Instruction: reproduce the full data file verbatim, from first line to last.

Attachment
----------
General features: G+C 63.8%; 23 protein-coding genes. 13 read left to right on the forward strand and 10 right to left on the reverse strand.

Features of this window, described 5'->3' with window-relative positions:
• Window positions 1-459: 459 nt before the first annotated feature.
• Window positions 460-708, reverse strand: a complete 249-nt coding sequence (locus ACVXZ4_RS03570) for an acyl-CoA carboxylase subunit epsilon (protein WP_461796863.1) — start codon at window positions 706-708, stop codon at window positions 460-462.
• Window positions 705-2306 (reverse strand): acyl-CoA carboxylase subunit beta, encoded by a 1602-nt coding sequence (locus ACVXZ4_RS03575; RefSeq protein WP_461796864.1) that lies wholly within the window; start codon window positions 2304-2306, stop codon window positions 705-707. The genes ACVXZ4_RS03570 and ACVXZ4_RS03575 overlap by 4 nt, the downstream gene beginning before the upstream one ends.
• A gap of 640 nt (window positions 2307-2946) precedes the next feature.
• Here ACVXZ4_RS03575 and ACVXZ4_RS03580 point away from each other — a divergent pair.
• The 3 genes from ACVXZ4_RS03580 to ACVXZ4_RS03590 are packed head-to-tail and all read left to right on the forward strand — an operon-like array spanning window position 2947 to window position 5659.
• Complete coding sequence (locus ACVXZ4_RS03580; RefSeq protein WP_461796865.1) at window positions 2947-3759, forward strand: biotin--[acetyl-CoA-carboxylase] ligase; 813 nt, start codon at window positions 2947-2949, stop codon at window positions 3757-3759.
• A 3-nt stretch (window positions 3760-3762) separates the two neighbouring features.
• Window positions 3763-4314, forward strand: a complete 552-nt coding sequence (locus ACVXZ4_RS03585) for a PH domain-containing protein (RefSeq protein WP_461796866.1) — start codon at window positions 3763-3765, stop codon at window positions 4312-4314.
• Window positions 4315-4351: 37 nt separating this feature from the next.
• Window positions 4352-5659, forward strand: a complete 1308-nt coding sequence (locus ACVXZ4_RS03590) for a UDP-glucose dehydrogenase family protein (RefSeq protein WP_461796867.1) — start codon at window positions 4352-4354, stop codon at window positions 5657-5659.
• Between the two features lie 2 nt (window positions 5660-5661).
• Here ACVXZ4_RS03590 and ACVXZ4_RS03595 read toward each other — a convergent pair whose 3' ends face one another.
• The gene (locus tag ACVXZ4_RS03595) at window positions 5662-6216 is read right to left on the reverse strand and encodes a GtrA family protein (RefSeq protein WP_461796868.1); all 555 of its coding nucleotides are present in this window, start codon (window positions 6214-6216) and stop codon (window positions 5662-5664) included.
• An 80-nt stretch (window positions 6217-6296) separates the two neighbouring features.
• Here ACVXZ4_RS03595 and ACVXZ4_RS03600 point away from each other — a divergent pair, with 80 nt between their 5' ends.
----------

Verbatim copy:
General features: G+C 63.8%; 23 protein-coding genes. 13 read left to right on the forward strand and 10 right to left on the reverse strand.

Features of this window, described 5'->3' with window-relative positions:
• Window positions 1-459: 459 nt before the first annotated feature.
• Window positions 460-708, reverse strand: a complete 249-nt coding sequence (locus ACVXZ4_RS03570) for an acyl-CoA carboxylase subunit epsilon (protein WP_461796863.1) — start codon at window positions 706-708, stop codon at window positions 460-462.
• Window positions 705-2306 (reverse strand): acyl-CoA carboxylase subunit beta, encoded by a 1602-nt coding sequence (locus ACVXZ4_RS03575; RefSeq protein WP_461796864.1) that lies wholly within the window; start codon window positions 2304-2306, stop codon window positions 705-707. The genes ACVXZ4_RS03570 and ACVXZ4_RS03575 overlap by 4 nt, the downstream gene beginning before the upstream one ends.
• A gap of 640 nt (window positions 2307-2946) precedes the next feature.
• Here ACVXZ4_RS03575 and ACVXZ4_RS03580 point away from each other — a divergent pair.
• The 3 genes from ACVXZ4_RS03580 to ACVXZ4_RS03590 are packed head-to-tail and all read left to right on the forward strand — an operon-like array spanning window position 2947 to window position 5659.
• Complete coding sequence (locus ACVXZ4_RS03580; RefSeq protein WP_461796865.1) at window positions 2947-3759, forward strand: biotin--[acetyl-CoA-carboxylase] ligase; 813 nt, start codon at window positions 2947-2949, stop codon at window positions 3757-3759.
• A 3-nt stretch (window positions 3760-3762) separates the two neighbouring features.
• Window positions 3763-4314, forward strand: a complete 552-nt coding sequence (locus ACVXZ4_RS03585) for a PH domain-containing protein (RefSeq protein WP_461796866.1) — start codon at window positions 3763-3765, stop codon at window positions 4312-4314.
• Window positions 4315-4351: 37 nt separating this feature from the next.
• Window positions 4352-5659, forward strand: a complete 1308-nt coding sequence (locus ACVXZ4_RS03590) for a UDP-glucose dehydrogenase family protein (RefSeq protein WP_461796867.1) — start codon at window positions 4352-4354, stop codon at window positions 5657-5659.
• Between the two features lie 2 nt (window positions 5660-5661).
• Here ACVXZ4_RS03590 and ACVXZ4_RS03595 read toward each other — a convergent pair whose 3' ends face one another.
• The gene (locus tag ACVXZ4_RS03595) at window positions 5662-6216 is read right to left on the reverse strand and encodes a GtrA family protein (RefSeq protein WP_461796868.1); all 555 of its coding nucleotides are present in this window, start codon (window positions 6214-6216) and stop codon (window positions 5662-5664) included.
• An 80-nt stretch (window positions 6217-6296) separates the two neighbouring features.
• Here ACVXZ4_RS03595 and ACVXZ4_RS03600 point away from each other — a divergent pair, with 80 nt between their 5' ends.